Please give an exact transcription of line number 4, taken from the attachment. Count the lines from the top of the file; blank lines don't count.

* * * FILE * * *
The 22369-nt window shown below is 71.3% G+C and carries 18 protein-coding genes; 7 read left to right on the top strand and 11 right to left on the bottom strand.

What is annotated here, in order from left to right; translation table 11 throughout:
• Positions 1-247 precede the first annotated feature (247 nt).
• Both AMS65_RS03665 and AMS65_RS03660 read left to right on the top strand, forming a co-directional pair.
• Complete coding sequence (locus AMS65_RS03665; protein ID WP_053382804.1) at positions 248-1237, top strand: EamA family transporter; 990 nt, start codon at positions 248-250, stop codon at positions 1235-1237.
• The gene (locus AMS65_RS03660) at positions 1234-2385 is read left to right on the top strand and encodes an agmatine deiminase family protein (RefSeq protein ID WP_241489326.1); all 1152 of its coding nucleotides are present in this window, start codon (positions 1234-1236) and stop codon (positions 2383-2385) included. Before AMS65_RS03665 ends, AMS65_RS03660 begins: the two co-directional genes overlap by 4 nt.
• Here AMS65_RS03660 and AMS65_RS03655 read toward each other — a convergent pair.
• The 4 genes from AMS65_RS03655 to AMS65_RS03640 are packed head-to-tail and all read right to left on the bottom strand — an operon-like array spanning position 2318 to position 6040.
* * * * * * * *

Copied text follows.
• Both AMS65_RS03665 and AMS65_RS03660 read left to right on the top strand, forming a co-directional pair.